On TV Tropes, this is called “People’s Republic of Tyranny”. The more adjectives about Democracy in a country’s official name, the nastier a dictatorship it is.

  • Headless Unicorn Guy

    It’s interesting that Narnia has been given a pass, but sci-fi is one of the last hold outs for Christian Right ire. When you build your whole identity on hating, fearing, and hoping there won’t be a future I guess that’s understandable.

    I run with writers who are trying to write F&SF from a Christian viewpoint (not repeat not “Christian(TM) SF”) and encounter flak from both sides. In my experience, the good Christian SF authors usually come from one of the Western-Rite Liturgical Churches — Catholic, Anglican, sometimes Lutheran.
    The Evangelicals (Official Christianese authors) limit SF to Left Behind knockoffs with Altar Call Endings. They have no Future, and what Future they have has all been signed over to The Anticrhist.

  • Headless Unicorn Guy

    seem to remember, from way back in Catholic school, that the Catholic Church has at least somewhat addressed the hypothetical of extraterrestrial life. Damned if I can find a good article on it, though.

    The original First Contact Protocol written in a Catholic context was Ratramnus’ 9th Century “Letter regarding the Cynocephali”. (“Cynocephali” — the “dog-headed men” — were one of the Monstrous Races of Medieval travelers’ tales.) Basically, it was written to a missionary travelling to a far land where Cynoecphali were supposed to live, and attempted to figure out from the stories whether they were animals or people. (Ratramnus’ conclusion from the traveler’s accounts were that they were people.) There used to be a good essay on this somewhere on the Web, but I haven’t been able to find it.

  • Headless Unicorn Guy

    So the Catholics have drafted a Mormon to help them?
    So have the Fundagelicals. Remember Glenn Beck?

  • Headless Unicorn Guy

    The Mormon’s were the source of a very high percentage of the money that pushed Prop 8, but the Catholics threw a lot into the pot as well and the Church is the only significant source of funding for NOM.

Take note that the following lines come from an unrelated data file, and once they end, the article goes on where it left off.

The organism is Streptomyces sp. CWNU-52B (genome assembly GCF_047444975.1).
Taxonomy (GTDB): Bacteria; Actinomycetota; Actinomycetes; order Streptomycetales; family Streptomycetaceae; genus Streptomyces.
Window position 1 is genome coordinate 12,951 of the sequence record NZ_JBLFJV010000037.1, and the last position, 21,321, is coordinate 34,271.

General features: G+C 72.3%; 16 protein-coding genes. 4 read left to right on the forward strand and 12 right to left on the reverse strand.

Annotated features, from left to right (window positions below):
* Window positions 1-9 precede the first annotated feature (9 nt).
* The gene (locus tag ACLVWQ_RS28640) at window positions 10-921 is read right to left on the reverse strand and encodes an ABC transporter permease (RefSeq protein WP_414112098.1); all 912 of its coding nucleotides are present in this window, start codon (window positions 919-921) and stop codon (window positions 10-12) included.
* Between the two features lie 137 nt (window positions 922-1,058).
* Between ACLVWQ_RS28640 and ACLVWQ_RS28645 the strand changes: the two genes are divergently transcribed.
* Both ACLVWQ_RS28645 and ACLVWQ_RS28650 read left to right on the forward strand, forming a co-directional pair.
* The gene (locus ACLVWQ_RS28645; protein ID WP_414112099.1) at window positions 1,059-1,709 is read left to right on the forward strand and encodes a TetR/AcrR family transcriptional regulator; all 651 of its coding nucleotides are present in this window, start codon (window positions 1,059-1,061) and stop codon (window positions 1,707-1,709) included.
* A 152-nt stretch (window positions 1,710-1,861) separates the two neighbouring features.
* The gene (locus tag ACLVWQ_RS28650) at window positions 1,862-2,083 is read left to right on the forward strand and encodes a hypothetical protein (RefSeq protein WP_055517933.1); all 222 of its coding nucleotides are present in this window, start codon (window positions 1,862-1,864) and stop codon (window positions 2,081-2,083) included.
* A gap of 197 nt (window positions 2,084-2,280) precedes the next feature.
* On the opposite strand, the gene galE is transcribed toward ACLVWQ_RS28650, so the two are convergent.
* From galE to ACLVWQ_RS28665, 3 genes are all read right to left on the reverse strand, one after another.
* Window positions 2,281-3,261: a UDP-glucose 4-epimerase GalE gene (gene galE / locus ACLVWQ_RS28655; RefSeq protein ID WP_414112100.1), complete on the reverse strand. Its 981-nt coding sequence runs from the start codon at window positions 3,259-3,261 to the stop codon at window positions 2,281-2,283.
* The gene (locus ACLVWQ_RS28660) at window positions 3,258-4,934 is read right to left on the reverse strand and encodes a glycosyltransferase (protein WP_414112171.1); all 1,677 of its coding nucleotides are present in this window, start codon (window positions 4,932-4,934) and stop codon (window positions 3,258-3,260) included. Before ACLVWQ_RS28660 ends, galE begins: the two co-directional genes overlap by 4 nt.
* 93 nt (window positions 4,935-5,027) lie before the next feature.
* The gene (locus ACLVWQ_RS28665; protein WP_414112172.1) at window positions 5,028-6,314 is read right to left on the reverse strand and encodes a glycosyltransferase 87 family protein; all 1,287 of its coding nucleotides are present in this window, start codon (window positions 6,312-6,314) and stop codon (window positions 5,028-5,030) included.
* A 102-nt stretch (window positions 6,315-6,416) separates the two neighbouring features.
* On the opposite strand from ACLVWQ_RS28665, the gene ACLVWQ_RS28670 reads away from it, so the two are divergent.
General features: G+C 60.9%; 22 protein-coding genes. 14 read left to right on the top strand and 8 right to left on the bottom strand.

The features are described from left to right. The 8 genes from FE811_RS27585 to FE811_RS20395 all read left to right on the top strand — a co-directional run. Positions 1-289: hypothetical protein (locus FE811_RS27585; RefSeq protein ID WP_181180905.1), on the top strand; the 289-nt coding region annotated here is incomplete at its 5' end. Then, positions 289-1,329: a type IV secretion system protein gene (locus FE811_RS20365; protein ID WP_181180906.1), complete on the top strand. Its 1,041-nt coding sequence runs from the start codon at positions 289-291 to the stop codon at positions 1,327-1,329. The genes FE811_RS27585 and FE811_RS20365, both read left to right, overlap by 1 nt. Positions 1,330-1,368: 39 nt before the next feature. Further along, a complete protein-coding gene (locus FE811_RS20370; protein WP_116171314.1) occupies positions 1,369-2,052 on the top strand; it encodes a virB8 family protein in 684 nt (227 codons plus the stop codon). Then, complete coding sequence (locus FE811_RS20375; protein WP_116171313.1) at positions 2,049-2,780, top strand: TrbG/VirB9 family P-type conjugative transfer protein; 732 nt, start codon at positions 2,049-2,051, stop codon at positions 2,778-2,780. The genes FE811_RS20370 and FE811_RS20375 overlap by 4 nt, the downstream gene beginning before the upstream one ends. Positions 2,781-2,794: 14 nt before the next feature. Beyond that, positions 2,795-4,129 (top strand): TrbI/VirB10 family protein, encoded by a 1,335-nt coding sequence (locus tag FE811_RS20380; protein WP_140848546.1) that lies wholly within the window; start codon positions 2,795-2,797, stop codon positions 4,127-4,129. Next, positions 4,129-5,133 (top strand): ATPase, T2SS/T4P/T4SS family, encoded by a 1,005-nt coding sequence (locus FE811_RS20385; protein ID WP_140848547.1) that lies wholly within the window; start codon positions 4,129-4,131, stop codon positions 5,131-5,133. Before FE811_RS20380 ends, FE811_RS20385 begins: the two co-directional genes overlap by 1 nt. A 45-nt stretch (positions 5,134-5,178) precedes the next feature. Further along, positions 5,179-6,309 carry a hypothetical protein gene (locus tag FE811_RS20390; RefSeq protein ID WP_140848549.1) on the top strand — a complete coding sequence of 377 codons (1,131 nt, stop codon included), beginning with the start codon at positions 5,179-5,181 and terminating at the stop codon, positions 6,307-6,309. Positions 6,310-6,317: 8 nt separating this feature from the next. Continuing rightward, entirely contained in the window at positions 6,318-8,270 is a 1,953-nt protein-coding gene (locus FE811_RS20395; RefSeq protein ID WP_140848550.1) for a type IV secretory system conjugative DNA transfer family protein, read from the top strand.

And don’t forget that unintentional pusher for Prop 8, one Barack Obama. In a classic example of “unintended consequences”, Obama’s name on the ballot in 2008 caused massive black and brown voter turnouts — both from very macho subcultures which are very straitlaced when it comes to the gay issue.

  • Headless Unicorn Guy

    Poor, oppressed Orson Scott Card, getting his book turned into a major motion picture and all.
    Actually, it took him well over 20 years to find a movie studio and production crew he could trust to do the job right. According to his website, he had to deal with Hollywood shmucks and suits and “I’m an M.B.A.s” and auteurs who wanted to remake Ender’s Game in their own image — one even wanted to make it into a John Travolta star vehicle. (This was long before Zombies or Sparkly Vampires.) I’ve written fiction myself, and some of Card’s non-fiction books on writing have been my best handbooks, so I cut the guy some slack when it comes to this aspect.

  • Headless Unicorn Guy

    Of course such laws wouldn’t be enforced indiscriminately. Rich conservative gays who remain properly in the closet would get a pass, despite any number of scandals. It’s only the shit-disturbers who would have to worry.
    Islam is very anti-homosexual (to the point that the main theological debate is which of the three methods recorded in the Koran is the TRUE Godly way to kill them off), yet Sultans and other powerful figures routinely kept harems of boys. (The Turks were especially known for this.) Rank hath its privileges.

  • Headless Unicorn Guy

    OSC has also written several non-fiction books on the craft of writing (published by Writer’s Digest), which are some of the best how-to books for newbie fiction writers I have ever come across. The guy can write and he knows his craft. I especially recommend his Characters and Viewpoint.

  • I’m given to understand that “Prop 8 won because of homophobic minorities who turned out to vote for Obama” has been largely debunked as a myth: “black and brown” voters voted in favor of prop 8 at round and about the same rate as everyone else, excepting the one demographic that voted overwhelmingly for prop 8: Old White People.